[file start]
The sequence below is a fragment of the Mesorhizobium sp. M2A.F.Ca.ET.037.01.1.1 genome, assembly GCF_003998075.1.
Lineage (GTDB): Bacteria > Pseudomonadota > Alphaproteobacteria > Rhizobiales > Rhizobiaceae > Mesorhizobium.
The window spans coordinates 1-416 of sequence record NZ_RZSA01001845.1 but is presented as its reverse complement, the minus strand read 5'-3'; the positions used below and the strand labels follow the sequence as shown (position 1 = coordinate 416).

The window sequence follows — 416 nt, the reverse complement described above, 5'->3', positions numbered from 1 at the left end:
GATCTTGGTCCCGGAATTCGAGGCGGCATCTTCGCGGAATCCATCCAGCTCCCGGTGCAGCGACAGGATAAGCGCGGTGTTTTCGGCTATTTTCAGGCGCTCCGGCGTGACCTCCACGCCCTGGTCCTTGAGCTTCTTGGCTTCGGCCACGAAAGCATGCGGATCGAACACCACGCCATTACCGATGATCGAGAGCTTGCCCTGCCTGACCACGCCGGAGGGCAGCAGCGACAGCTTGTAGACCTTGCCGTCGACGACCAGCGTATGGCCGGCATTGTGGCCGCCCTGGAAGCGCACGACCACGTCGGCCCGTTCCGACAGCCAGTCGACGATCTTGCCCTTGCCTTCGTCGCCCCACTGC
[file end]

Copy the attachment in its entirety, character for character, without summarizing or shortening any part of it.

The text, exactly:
The sequence below is a fragment of the Mesorhizobium sp. M2A.F.Ca.ET.037.01.1.1 genome, assembly GCF_003998075.1.
Lineage (GTDB): Bacteria > Pseudomonadota > Alphaproteobacteria > Rhizobiales > Rhizobiaceae > Mesorhizobium.
The window spans coordinates 1-416 of sequence record NZ_RZSA01001845.1 but is presented as its reverse complement, the minus strand read 5'-3'; the positions used below and the strand labels follow the sequence as shown (position 1 = coordinate 416).

The window sequence follows — 416 nt, the reverse complement described above, 5'->3', positions numbered from 1 at the left end:
GATCTTGGTCCCGGAATTCGAGGCGGCATCTTCGCGGAATCCATCCAGCTCCCGGTGCAGCGACAGGATAAGCGCGGTGTTTTCGGCTATTTTCAGGCGCTCCGGCGTGACCTCCACGCCCTGGTCCTTGAGCTTCTTGGCTTCGGCCACGAAAGCATGCGGATCGAACACCACGCCATTACCGATGATCGAGAGCTTGCCCTGCCTGACCACGCCGGAGGGCAGCAGCGACAGCTTGTAGACCTTGCCGTCGACGACCAGCGTATGGCCGGCATTGTGGCCGCCCTGGAAGCGCACGACCACGTCGGCCCGTTCCGACAGCCAGTCGACGATCTTGCCCTTGCCTTCGTCGCCCCACTGC